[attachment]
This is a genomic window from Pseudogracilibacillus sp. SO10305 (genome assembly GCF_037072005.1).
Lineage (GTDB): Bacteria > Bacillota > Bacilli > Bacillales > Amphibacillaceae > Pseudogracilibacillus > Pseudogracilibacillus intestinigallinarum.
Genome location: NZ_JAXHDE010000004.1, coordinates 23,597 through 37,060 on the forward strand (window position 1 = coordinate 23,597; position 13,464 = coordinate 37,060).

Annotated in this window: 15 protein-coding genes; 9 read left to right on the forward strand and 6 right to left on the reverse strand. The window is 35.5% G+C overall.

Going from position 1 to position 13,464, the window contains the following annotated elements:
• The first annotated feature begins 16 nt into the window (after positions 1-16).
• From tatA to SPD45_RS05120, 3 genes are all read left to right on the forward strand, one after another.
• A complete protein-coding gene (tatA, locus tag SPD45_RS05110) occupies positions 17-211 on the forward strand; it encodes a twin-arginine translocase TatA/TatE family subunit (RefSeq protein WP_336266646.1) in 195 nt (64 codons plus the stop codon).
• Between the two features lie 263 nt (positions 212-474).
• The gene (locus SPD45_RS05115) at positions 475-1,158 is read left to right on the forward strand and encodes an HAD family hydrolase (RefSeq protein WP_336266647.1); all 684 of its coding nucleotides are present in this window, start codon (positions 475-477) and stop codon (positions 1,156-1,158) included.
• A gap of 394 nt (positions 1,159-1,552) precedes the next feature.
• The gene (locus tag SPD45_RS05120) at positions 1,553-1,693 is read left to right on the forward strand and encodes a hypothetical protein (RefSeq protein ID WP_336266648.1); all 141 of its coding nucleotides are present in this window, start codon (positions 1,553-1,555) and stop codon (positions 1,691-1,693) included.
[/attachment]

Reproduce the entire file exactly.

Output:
This is a genomic window from Pseudogracilibacillus sp. SO10305 (genome assembly GCF_037072005.1).
Lineage (GTDB): Bacteria > Bacillota > Bacilli > Bacillales > Amphibacillaceae > Pseudogracilibacillus > Pseudogracilibacillus intestinigallinarum.
Genome location: NZ_JAXHDE010000004.1, coordinates 23,597 through 37,060 on the forward strand (window position 1 = coordinate 23,597; position 13,464 = coordinate 37,060).

Annotated in this window: 15 protein-coding genes; 9 read left to right on the forward strand and 6 right to left on the reverse strand. The window is 35.5% G+C overall.

Going from position 1 to position 13,464, the window contains the following annotated elements:
• The first annotated feature begins 16 nt into the window (after positions 1-16).
• From tatA to SPD45_RS05120, 3 genes are all read left to right on the forward strand, one after another.
• A complete protein-coding gene (tatA, locus tag SPD45_RS05110) occupies positions 17-211 on the forward strand; it encodes a twin-arginine translocase TatA/TatE family subunit (RefSeq protein WP_336266646.1) in 195 nt (64 codons plus the stop codon).
• Between the two features lie 263 nt (positions 212-474).
• The gene (locus SPD45_RS05115) at positions 475-1,158 is read left to right on the forward strand and encodes an HAD family hydrolase (RefSeq protein WP_336266647.1); all 684 of its coding nucleotides are present in this window, start codon (positions 475-477) and stop codon (positions 1,156-1,158) included.
• A gap of 394 nt (positions 1,159-1,552) precedes the next feature.
• The gene (locus tag SPD45_RS05120) at positions 1,553-1,693 is read left to right on the forward strand and encodes a hypothetical protein (RefSeq protein ID WP_336266648.1); all 141 of its coding nucleotides are present in this window, start codon (positions 1,553-1,555) and stop codon (positions 1,691-1,693) included.